May 8, 1998 transcript #: 232-5
Subject(s): clouds, condensation level
Title: LISTENER QUESTION: SHEARED CLOUDS
Hi this is Dave Thurlow for The Weather Notebook. Today I have the answer well at least my answer to a question about clouds.
Im calling from Omaha, NE. My name is Doris Wallace. I just heard The Weather Notebook on KVNO. And it was about getting a window seat in an airplane so that you can see look down on the clouds. And Ive often wondered, why is it sometimes in the distance it looks like the clouds have all been sheared off right at the bottom of the cloud? They all have been sheared off in an even line. Ive often wondered what it was that caused that.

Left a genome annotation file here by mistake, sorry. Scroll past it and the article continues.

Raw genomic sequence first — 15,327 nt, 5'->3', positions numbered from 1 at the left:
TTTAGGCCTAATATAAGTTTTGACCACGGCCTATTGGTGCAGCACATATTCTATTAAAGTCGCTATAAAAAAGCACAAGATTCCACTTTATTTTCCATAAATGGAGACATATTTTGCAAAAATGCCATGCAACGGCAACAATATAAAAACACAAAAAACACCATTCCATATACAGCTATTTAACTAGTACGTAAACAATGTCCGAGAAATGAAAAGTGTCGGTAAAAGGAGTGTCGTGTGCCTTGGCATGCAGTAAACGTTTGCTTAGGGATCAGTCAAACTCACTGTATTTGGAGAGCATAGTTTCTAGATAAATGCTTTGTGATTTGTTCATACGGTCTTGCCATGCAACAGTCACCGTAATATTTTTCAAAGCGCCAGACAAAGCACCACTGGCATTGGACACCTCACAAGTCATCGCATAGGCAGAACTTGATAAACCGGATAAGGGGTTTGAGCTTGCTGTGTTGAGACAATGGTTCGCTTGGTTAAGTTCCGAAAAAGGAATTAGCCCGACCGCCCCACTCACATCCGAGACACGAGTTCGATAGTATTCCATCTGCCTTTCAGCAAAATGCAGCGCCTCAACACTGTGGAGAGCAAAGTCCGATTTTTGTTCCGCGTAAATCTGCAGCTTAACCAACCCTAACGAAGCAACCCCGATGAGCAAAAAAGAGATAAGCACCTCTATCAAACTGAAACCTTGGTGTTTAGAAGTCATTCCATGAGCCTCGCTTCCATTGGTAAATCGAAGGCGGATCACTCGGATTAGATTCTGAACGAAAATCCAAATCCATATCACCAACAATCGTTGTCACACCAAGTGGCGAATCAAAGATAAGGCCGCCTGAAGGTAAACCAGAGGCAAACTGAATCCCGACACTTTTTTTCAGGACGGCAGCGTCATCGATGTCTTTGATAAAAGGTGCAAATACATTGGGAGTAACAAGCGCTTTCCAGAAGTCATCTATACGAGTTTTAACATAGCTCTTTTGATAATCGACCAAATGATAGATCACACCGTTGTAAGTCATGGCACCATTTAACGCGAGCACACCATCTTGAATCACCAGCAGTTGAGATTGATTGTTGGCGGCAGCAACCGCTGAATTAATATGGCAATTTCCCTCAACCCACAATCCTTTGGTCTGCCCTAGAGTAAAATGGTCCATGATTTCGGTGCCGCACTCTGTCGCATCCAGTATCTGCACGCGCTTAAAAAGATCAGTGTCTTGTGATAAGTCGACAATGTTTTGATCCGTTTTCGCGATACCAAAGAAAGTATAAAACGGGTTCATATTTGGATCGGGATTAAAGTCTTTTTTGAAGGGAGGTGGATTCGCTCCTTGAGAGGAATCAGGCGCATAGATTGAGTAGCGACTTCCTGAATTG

Clouds do have flat bottoms. This is especially noticeable in low clouds. You see, for a cloud to form air has to rise and as it does it cools. At some point the water vapor in the air will condense, meaning it turns into liquid drops of water and becomes a cloud. Now this happens at one level in the atmosphere on any given day. That level is called the condensation level and it varies depending on temperature and moisture. So as air rises, it eventually hits that level and voila, a cloud forms, starting at the bottom and that's the line we see at the bottom of the cloud. The air keeps rising and randomly pushes moisture higher and higher so that the top of the cloud goes up to any place it wants depending on the amount of water vapor in the air. The exact elevation that the clouds start to form is at the same level on a given day so that each cloud will always have a flat bottom. Check it out, its true.
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